Rule 59.04 Motion Does Not to Save Medical Malpractice Case

A nurse who worked in an administrative capacity in the year preceding an incident underlying an HCLA claim may not be qualified to give expert testimony in the case.  A Rule 59.04 motion did not cure the deficiency in the initial affidavit.

In Smith v. Methodist Hospitals of Memphis, No. W2018-00435-COA-R3-CV (Tenn. Ct. App. Feb. 25, 2019), plaintiff filed an HCLA suit alleging that defendant hospital failed to provide him proper postsurgical care, necessitating a subsequent hospitalization and surgery. This case was originally filed in 1999 and had already been through one round of appeals, but the issue in this opinion was whether the trial court rightly granted summary judgment on the basis that neither of plaintiff’s identified expert witnesses were competent to testify, and then properly denied a motion to alter or amend the judgment.

Plaintiff had identified two experts. One, Dr. Lim, had already admitted that “she was not familiar with the acceptable standard of professional practice for recovery room nurses in 1999.” The expert at issue, then, was the nurse identified by plaintiff. While the nurse was licensed in the year preceding the injury, there was “no evidence that she provided clinical care as a nurse during such time. Rather, the evidence suggest[ed] that she was working in an administrative capacity at a hospital and owned a nursing staffing company that year.” The trial court agreed with defendant that “neither job qualified [the nurse] to give her opinion as to the relevant nursing standard of care,” and that she was thus not qualified under Tenn. Code Ann. Section 29-26-115(b). The trial court granted summary judgment to defendant.

After summary judgment was granted, plaintiff filed a motion to alter or amend the judgment, attaching a new affidavit from the nurse wherein she stated that in “the year preceding the alleged injury, she was a clinical nurse who filled in and covered for nurses in different areas of the hospital.” The trial court denied the motion, stating that “even if Plaintiffs met their burden to demonstrate that the factors weighed in favor of considering the newly filed, supplemental Affidavit,” it was “still persuaded that [the nurse] has not demonstrated requisite familiarity with the nursing standard of care in a post-operative setting relating to [the patient’s] care.” The Court of Appeals affirmed.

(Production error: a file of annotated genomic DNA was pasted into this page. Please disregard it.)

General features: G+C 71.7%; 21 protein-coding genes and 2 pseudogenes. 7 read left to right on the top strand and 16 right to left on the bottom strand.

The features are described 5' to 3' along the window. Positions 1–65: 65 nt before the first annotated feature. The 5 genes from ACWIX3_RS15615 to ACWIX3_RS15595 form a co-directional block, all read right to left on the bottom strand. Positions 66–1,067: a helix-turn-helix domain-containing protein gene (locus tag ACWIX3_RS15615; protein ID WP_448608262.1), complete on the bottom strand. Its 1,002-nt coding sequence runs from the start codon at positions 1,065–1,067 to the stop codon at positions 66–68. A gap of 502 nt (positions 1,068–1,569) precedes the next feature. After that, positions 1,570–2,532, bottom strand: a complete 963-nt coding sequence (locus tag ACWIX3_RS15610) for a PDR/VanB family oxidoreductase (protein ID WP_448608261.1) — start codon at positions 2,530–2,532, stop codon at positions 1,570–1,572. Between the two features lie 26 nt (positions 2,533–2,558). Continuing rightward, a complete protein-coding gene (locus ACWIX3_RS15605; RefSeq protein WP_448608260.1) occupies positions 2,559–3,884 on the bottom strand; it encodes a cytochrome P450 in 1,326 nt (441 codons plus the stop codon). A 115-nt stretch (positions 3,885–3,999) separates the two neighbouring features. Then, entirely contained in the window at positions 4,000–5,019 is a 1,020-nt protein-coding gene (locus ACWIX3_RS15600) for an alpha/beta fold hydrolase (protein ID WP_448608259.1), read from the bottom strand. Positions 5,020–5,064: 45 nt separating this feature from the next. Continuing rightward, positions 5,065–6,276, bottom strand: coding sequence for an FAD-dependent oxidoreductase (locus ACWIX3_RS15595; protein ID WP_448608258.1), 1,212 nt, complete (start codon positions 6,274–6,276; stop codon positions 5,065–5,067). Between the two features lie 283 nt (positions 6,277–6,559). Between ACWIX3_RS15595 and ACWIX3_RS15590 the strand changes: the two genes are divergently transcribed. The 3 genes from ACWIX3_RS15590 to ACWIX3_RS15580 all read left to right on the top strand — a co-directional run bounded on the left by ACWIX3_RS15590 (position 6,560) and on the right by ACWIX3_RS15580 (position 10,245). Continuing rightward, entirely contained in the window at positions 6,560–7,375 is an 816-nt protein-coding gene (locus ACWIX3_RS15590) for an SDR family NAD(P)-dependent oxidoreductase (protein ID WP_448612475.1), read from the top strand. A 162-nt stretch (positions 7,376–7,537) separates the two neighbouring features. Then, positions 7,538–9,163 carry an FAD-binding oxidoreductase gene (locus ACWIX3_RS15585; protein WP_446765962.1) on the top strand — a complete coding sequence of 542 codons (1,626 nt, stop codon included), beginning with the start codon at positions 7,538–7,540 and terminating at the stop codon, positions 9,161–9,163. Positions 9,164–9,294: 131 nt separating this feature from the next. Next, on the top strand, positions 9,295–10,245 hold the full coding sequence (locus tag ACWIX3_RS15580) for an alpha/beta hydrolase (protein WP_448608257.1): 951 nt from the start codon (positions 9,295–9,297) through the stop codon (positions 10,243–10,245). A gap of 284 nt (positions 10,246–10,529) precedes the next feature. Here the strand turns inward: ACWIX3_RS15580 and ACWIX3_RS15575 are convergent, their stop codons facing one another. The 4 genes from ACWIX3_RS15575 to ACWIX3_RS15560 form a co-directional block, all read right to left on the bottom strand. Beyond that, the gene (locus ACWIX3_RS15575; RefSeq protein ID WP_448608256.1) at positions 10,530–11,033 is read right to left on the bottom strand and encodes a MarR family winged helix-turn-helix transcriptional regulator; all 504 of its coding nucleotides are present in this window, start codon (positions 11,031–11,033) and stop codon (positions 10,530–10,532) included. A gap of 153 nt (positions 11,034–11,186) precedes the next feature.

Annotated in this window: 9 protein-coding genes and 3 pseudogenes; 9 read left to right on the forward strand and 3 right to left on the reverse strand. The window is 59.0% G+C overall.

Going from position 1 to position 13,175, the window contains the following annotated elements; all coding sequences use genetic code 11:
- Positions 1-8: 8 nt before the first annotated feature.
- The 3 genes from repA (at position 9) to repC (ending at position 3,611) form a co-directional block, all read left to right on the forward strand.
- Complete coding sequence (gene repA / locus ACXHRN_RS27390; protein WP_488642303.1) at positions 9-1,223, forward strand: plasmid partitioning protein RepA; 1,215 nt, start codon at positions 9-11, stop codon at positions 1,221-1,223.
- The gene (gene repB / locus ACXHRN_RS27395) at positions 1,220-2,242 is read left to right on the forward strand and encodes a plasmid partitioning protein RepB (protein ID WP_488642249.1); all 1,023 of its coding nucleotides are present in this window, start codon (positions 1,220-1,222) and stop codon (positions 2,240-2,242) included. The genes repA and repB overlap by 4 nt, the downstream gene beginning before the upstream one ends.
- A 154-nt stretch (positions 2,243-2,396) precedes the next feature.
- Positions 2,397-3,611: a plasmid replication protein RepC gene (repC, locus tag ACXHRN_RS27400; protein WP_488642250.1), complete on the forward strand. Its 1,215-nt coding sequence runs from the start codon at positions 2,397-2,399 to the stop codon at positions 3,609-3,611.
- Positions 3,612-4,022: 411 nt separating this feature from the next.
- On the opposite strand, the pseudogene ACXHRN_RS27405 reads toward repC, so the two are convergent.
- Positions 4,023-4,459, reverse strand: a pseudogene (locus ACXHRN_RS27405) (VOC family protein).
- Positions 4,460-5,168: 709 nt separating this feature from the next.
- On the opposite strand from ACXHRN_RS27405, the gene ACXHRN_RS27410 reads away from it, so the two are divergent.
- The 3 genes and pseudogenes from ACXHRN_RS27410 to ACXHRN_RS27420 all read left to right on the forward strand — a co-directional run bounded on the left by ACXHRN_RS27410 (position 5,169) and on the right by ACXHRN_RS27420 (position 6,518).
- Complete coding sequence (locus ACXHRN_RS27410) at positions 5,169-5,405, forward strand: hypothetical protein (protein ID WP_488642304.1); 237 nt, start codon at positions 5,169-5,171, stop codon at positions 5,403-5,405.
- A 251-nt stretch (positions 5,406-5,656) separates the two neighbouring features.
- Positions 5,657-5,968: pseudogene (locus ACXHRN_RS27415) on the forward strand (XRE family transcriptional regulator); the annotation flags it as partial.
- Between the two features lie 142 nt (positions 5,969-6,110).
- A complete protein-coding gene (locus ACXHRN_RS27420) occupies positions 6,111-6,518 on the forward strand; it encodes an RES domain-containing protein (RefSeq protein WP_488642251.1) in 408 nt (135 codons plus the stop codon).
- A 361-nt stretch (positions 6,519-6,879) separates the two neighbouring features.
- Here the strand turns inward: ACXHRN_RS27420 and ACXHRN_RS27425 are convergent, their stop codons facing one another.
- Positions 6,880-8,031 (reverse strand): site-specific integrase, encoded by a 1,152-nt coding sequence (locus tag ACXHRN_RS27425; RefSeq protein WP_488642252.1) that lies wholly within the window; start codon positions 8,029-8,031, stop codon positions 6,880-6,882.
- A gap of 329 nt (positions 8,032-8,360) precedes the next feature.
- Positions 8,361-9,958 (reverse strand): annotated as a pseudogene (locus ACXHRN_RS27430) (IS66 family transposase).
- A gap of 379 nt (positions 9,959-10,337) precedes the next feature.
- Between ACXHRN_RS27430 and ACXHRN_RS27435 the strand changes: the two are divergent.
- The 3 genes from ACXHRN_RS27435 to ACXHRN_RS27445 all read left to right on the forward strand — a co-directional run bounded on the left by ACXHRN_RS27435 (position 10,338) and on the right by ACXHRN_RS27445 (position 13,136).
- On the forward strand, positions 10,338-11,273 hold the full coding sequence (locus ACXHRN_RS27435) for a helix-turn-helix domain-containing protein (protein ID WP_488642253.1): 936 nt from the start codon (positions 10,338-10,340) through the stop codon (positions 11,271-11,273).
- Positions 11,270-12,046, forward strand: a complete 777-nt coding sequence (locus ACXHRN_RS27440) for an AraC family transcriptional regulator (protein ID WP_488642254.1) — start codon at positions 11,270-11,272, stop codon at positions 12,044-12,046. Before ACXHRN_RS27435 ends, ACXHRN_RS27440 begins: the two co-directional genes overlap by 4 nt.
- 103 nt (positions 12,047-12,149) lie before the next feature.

Plaintiff argued on appeal that the trial court failed to properly consider the five factors outlined by the Tennessee Supreme Court for when a court is faced with “additional or new evidence in support of [a] motion to alter or amend[.]” (See Harris v. Chern, 33 S.W.3d 741 (Tenn. 2000)). The Court of Appeals pointed out, though, that the trial court was relying on the fifth factor, “any other relevant factor,” which includes whether the new evidence cures the defect previously identified in the evidence. “Implicit in the Harris v. Chern opinion is the Tennessee Supreme Court’s recognition that relief under Tenn. R. Civ. P. 59.04 is available only when the supplemental affidavit effectively remedies the defects or shortcomings in the earlier affidavit[.]” (internal citation and quotation omitted). Here, the trial court found that the evidence presented in the new affidavit still did not qualify the nurse to testify as an expert. The Court of Appeals affirmed this decision, noting that it was not error for the trial judge to find that the nurse’s “vague statement in her 2017 affidavit that she filled in various areas of the hospital as needed in 1999 was insufficient to cure the shortcomings in her earlier affidavit.” Summary judgment and the denial of the motion to alter or amend were accordingly affirmed.

If you are trying to correct a deficiency in an expert affidavit, this case shows us that a vague statement will probably not suffice. Here, the evidence was going to be almost twenty years old, so the nurse needed to say more than that she filled in for other nurses sometimes to overcome the ruling that she was not qualified to testify.

One more point.  This case is almost 20 years old.   When this plaintiff was injured, Bill Clinton was President.   The Twin Towers were still standing.   “Genie in A Bottle” by Christine Aguilera was the number one song.   The “Big Mouth Billy Bass” fish was introduced to the American public.  One billion, seven hundred million people have been added to the world population since this person was injured.

I know this case was previously appealed.   The first COA opinion was dated August 31, 2012 – over 13 years after the plaintiff was injured.  Now, here we are over 90 months later.

The system has failed the plaintiff and defendants in this case.  I don’t know enough about what happened to point the finger at anyone or at everyone.  But I do know that the system has failed.